To be fair, the installations at the ICA and the Met did try to conjure the sense of the artist’s studio by adding some of the trappings of a work space. The viewer’s encounter was one of stumbling into a studio where work was being made in haste and the makers had just left. That was a rather successful way to work with the particulars of a given space. The two museum galleries were half the size of the space in the Hauptbahnhof. Naturally, the larger space allowed the videos to be bigger and the sound to be louder. The metal cones that carried the sound and the central machine sculpture were the same in all three exhibitions. However, the larger video projections in the Hauptbahnhof created a more seamless transition in cases like the parade sequence, in which characters march around the room screen to screen. The wider gaps from screen to screen in the two museum installs yielded a quite different viewing experience.
Another main difference among these installations was the ICA’s adjacent exhibition of Kentridge’s drawings. It was a pleasure to see the video work in relation to his works on paper, and helped position the installation within the larger context of the artist’s work. Of the three, the installation at the Met is the only one that is a newly-acquired part of the museum’s permanent collection. While part of me would have liked to see “The refusal of Time” installed somewhere in the Greek & Roman Galleries or near the Temple of Dendur to capitalize on that special relationship to time that only an institution like the Met has, it’s understandable that a permanent installation must be in the contemporary galleries for pragmatic reasons. It’s laudable that the Met has acquired this ambitious video work, and last week the museum received an AICA-USA Arts Awards for Excellence in Curatorial Achievement in the time-based media category. While the Met’s installation closed in May, they do provide a rich online source about this video work, MetCollects.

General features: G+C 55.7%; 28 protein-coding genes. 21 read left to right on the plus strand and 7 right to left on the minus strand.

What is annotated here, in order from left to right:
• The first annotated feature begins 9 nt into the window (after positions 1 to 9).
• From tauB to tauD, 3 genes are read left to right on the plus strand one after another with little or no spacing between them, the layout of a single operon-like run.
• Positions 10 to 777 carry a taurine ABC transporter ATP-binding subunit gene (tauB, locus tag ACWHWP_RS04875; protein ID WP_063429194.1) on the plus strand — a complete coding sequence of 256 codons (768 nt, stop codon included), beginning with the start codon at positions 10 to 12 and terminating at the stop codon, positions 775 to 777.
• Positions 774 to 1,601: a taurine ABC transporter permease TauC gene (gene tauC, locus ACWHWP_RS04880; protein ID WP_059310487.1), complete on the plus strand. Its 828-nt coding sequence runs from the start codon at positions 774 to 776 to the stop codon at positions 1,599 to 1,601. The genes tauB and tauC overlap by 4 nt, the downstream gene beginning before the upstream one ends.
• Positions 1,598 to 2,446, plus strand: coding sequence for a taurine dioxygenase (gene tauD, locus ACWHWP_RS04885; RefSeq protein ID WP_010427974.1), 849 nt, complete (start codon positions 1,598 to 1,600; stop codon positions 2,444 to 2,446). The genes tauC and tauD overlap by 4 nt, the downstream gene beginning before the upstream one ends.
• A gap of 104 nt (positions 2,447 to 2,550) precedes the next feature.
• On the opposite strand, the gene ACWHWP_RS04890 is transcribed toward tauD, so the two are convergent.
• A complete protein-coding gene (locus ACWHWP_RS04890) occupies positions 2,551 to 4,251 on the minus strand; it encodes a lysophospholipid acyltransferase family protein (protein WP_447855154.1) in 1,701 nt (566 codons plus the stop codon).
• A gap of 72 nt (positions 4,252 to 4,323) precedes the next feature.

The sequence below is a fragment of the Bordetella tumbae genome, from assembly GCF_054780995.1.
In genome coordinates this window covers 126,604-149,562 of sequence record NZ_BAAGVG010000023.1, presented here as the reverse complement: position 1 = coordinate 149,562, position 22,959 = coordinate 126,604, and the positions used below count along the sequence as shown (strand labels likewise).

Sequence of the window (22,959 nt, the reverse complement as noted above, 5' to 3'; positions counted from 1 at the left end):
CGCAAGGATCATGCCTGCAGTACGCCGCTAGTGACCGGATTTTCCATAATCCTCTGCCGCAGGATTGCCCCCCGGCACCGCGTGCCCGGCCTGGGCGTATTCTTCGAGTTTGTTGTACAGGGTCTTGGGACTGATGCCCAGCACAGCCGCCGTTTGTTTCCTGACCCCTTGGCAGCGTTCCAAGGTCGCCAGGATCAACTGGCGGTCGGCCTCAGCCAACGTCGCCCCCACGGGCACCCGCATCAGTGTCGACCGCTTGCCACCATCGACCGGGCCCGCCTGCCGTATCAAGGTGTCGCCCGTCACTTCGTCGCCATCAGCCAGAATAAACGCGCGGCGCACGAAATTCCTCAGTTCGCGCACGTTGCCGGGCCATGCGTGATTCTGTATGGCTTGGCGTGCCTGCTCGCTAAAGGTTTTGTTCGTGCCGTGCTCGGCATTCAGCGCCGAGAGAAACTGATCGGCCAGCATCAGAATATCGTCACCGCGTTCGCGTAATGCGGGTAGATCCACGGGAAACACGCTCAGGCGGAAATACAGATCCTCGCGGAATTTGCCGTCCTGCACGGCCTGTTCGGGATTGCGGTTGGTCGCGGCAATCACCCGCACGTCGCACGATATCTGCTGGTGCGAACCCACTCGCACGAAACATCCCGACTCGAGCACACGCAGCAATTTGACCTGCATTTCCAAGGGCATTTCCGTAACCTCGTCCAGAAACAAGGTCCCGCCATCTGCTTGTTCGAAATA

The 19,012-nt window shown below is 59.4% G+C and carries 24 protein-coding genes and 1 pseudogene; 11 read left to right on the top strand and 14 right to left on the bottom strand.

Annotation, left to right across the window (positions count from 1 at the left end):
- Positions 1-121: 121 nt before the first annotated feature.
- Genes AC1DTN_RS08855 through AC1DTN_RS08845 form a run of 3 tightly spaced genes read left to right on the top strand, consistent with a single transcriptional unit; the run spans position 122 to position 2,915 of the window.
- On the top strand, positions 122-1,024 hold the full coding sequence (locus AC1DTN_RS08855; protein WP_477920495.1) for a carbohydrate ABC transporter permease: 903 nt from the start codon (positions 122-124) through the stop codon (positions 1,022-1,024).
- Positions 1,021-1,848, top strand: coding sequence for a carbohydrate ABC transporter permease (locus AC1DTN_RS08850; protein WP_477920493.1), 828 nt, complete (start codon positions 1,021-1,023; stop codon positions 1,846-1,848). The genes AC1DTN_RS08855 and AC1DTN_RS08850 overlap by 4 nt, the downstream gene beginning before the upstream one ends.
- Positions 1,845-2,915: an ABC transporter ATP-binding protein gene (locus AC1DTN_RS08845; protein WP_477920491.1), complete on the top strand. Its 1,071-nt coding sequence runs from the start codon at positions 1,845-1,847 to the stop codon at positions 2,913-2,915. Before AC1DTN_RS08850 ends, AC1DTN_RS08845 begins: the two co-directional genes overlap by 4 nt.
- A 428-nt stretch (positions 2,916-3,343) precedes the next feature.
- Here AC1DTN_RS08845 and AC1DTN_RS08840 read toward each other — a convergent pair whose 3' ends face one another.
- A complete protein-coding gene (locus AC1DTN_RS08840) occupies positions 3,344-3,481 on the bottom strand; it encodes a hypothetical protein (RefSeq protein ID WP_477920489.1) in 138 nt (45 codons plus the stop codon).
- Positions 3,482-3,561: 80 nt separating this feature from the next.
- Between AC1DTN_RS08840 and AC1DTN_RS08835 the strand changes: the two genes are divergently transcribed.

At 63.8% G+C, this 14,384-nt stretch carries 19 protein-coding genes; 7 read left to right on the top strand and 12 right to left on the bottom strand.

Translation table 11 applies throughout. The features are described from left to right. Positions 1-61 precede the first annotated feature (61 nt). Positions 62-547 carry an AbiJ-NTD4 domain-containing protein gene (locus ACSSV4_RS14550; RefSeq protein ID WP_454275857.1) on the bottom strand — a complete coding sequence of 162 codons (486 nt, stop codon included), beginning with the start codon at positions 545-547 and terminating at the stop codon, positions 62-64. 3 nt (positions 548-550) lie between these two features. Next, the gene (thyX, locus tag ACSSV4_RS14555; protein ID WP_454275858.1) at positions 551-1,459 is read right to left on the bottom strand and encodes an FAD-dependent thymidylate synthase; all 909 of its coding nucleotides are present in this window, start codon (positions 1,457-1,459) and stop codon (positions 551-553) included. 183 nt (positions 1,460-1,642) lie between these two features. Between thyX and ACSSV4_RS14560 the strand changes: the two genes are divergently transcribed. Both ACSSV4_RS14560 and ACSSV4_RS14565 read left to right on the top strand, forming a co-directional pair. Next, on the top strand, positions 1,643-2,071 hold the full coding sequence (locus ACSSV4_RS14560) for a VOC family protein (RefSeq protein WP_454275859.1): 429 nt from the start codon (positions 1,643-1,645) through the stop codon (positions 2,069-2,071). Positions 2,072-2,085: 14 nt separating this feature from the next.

The strength of the work isn’t reliant on any one particular kind of space. It’s engaging and provocative despite the minor differences from one exhibition to another. Since it was created for the Hauptbahnhof, it understandably functioned best there. Among the many delights at dOCUMENTA, this work was probably the one that delighted me most (along with Charlotte Salomon’s drawings, which I’ll work my way around to discussing in some future post), and it was well worth seeing again… and again.